Current investigations into CDC practices mirror a similar probe that was launched by the Department of Health and Human Services after it was discovered that United States government labs were somehow involved in the anthrax bioterror attacks that began eight days after 9/11. 

In 2010, when the Department of Justice and FBI announced a formal conclusion of the Amerithrax case, they declared that microbiologist Dr. Bruce Ivins was the sole perpetrator. Dr. Ivins was one of the lead scientists on the FBI's Amerithrax Task Force. In July of 2008, police were summoned to Ivins' home only to find him dead, purportedly from suicide, having never been charged in the bioterror investigation. Many were incredulous when local police told reporters that the state medical examiner "determined that an autopsy wouldn't be necessary."

Citing a complete lack of physical evidence, Senate Judiciary Committee chairman (and recipient of one of the anthrax-tainted letters) Patrick Leahy stated that "…he simply does not believe that Ivins was the prime culprit if he was a participant at all, and said he is absolutely convinced that there were others involved…"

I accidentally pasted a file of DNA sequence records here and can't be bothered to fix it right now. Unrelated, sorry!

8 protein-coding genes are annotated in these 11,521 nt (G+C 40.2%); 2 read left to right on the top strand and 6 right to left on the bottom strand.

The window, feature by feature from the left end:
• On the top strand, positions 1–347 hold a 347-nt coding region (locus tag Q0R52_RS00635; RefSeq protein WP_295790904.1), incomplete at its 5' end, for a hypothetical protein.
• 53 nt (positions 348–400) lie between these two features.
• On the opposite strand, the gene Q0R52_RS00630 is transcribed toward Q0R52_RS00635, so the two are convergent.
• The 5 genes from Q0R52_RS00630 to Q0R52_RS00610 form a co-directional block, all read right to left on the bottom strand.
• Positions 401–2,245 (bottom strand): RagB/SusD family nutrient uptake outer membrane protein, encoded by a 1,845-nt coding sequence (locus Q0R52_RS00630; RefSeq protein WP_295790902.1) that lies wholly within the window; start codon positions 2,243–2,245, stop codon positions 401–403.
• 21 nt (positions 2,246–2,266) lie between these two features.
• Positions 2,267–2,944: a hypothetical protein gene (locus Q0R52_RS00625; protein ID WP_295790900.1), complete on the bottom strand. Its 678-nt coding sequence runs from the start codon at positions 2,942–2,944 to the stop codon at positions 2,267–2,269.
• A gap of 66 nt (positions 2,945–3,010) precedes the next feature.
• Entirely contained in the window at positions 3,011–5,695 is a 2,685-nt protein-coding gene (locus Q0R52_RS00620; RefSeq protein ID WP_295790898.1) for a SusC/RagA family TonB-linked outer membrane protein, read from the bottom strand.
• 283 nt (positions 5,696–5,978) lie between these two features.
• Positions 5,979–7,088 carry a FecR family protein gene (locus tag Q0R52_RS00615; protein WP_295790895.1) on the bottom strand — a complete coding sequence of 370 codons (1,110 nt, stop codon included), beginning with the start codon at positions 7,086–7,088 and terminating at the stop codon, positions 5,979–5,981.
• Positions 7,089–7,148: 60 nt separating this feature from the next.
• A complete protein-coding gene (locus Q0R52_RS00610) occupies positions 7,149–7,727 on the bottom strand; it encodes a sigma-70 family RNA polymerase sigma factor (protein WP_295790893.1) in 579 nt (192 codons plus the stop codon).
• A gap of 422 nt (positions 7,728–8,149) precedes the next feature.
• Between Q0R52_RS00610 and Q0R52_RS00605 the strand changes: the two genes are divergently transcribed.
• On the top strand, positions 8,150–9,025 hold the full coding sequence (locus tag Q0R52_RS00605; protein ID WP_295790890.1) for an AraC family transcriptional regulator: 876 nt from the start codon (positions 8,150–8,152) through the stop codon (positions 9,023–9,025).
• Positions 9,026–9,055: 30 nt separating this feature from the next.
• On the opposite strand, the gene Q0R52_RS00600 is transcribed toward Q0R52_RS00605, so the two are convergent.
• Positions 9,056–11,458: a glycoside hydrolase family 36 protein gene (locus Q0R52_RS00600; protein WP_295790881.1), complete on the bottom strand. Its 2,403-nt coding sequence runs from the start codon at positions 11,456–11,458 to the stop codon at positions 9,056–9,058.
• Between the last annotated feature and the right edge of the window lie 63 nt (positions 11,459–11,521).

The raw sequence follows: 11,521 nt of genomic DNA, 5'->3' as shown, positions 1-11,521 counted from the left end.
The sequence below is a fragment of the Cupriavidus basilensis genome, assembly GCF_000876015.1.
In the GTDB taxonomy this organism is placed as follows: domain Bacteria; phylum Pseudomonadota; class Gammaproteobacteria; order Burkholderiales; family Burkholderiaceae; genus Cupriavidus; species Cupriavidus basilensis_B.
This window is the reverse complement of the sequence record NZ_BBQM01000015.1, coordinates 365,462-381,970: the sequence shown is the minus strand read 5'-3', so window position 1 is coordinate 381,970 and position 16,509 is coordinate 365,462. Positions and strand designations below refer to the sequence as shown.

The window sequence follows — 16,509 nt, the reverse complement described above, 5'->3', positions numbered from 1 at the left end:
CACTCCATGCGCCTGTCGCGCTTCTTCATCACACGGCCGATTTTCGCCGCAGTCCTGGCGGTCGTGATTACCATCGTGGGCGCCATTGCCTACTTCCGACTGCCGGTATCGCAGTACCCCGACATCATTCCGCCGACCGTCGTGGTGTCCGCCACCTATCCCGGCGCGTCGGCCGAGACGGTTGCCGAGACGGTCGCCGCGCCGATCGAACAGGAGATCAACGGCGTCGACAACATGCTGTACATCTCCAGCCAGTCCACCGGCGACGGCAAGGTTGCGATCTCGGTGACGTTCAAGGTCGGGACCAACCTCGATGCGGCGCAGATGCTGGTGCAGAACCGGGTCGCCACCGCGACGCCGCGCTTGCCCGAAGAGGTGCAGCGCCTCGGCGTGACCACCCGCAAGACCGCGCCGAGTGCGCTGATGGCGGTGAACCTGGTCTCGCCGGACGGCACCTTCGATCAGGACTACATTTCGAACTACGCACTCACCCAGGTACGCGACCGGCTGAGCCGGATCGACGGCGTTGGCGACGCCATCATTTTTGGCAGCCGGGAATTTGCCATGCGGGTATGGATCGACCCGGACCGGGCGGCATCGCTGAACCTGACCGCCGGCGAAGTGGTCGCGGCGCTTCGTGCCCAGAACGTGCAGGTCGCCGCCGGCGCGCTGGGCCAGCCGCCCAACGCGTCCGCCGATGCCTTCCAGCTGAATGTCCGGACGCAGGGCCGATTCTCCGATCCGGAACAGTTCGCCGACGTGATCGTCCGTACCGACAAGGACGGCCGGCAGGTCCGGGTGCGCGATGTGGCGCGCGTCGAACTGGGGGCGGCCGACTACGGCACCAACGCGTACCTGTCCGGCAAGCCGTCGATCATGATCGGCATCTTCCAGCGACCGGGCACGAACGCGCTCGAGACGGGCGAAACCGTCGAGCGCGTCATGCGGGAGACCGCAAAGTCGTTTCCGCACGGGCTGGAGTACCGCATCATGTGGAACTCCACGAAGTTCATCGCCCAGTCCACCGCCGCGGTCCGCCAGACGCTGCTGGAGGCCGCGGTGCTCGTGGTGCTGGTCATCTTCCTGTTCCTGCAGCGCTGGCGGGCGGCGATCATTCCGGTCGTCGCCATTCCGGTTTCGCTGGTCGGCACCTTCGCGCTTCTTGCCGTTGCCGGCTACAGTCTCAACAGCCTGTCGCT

Francis Boyle, an international law expert and bioweapons advisor to the first Bush administration, also advised the FBI's investigation. Boyle later revealed evidence indicating that the attacks constituted a false flag designed to ensure that the PATRIOT Act would be signed into law.

In addition to his credentials as a government advisor, Boyle also holds a Doctorate of Law Magna cum Laude and a Ph.D. in Political Science, both from Harvard University. He teaches International Law at the University of Illinois at Champaign-Urbana and also served on the Board or Directors of Amnesty International (1988-92) and represented Bosnia-Herzegovina at the World Court.

Regardless of what these new investigations may or may not reveal concerning the CDC's standards and practices, we know one thing is certain: to rely upon the Federal Government for one's safety would be a stupid and potentially fatal mistake, and one that is entirely contrary to the values and principles upon which our country was founded.